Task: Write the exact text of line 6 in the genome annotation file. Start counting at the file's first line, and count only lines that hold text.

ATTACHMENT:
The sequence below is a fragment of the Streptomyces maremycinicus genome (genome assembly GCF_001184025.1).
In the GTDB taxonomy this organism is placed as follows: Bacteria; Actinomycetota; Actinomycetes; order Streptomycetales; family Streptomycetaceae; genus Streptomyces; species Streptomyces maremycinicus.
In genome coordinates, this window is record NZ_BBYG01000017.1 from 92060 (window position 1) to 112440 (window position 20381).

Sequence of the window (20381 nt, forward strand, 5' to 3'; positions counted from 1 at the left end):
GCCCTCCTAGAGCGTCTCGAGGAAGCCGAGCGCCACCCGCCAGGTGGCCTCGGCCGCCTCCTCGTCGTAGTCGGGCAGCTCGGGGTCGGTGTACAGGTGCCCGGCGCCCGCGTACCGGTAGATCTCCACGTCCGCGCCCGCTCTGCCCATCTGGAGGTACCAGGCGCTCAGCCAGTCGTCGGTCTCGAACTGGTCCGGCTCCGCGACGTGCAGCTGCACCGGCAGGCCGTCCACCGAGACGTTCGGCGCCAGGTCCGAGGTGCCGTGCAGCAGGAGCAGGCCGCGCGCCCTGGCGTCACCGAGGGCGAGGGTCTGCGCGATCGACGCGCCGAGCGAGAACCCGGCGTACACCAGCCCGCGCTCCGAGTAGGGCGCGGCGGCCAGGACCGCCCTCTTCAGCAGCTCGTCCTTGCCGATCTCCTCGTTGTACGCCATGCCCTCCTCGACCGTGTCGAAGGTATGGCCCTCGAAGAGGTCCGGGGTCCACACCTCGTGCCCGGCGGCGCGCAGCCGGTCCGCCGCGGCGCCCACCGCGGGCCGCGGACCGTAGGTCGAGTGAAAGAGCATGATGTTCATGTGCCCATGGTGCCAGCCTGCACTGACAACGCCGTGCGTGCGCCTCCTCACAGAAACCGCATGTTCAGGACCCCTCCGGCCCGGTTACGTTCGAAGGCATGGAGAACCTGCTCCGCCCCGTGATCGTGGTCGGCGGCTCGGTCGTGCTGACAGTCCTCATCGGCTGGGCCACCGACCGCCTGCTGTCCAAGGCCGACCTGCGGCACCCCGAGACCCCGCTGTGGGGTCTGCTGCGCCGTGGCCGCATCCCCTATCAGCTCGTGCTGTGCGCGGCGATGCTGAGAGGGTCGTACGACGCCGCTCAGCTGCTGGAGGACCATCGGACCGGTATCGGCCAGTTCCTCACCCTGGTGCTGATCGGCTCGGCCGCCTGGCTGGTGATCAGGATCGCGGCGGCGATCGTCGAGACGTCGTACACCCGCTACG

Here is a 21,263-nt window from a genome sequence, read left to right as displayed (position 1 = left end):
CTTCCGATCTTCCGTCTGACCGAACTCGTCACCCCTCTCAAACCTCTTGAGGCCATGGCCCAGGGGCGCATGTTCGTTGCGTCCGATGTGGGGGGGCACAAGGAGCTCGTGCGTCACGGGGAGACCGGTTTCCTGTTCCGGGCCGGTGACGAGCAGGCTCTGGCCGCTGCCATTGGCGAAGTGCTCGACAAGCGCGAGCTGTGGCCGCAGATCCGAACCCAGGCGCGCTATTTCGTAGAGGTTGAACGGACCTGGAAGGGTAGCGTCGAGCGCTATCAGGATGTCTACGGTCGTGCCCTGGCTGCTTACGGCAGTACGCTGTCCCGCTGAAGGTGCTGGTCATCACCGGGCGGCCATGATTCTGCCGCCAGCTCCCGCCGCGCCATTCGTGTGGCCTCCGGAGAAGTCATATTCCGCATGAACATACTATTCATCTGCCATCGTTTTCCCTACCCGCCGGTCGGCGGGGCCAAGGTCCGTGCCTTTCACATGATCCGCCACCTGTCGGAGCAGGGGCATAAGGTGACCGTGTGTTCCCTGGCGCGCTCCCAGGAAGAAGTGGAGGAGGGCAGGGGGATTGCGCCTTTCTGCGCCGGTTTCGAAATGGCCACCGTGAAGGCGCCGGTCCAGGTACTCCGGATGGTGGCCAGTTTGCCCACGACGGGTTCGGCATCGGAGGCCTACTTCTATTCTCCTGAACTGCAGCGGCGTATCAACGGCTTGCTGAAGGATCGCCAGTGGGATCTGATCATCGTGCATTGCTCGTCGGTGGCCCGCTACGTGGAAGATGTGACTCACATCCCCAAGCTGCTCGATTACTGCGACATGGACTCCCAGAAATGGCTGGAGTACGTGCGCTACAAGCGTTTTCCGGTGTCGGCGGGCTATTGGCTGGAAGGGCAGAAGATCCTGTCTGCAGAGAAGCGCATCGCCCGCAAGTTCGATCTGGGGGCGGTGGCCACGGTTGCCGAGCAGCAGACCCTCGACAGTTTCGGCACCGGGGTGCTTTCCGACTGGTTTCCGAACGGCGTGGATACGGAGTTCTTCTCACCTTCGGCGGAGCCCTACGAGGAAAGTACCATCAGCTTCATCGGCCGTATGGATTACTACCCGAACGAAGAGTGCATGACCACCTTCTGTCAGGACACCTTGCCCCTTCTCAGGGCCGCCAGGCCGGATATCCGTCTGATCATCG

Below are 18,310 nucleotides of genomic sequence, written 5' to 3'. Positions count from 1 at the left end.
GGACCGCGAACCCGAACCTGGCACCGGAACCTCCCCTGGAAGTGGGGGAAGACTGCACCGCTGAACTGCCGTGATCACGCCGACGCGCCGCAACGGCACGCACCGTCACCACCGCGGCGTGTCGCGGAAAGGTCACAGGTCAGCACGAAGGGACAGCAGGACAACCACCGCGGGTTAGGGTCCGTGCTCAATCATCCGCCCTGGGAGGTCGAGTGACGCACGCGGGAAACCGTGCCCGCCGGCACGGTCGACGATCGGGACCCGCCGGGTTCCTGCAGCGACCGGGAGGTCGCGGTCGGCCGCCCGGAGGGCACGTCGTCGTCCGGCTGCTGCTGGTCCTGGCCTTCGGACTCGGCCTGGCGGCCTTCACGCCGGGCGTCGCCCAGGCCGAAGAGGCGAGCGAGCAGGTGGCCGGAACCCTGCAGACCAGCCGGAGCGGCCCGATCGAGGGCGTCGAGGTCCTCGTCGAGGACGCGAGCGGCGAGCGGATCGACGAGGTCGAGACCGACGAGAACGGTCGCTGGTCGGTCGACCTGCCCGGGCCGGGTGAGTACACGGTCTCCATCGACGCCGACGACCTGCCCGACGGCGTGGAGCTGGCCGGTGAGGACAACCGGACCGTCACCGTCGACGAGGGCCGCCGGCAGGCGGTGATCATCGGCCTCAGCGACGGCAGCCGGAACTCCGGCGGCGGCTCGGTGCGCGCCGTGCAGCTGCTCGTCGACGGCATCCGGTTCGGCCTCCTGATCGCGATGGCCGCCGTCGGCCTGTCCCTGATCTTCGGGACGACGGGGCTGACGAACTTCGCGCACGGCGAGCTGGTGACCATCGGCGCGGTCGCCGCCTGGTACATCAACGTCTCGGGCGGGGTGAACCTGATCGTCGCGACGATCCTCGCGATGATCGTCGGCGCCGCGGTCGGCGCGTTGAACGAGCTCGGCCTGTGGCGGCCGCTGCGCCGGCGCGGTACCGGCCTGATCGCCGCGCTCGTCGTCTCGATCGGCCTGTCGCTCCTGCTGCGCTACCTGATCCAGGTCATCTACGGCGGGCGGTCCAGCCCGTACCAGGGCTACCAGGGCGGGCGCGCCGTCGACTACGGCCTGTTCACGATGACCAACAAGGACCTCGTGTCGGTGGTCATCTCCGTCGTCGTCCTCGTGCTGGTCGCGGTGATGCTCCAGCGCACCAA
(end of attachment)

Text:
Here is a 21,263-nt window from a genome sequence, read left to right as displayed (position 1 = left end):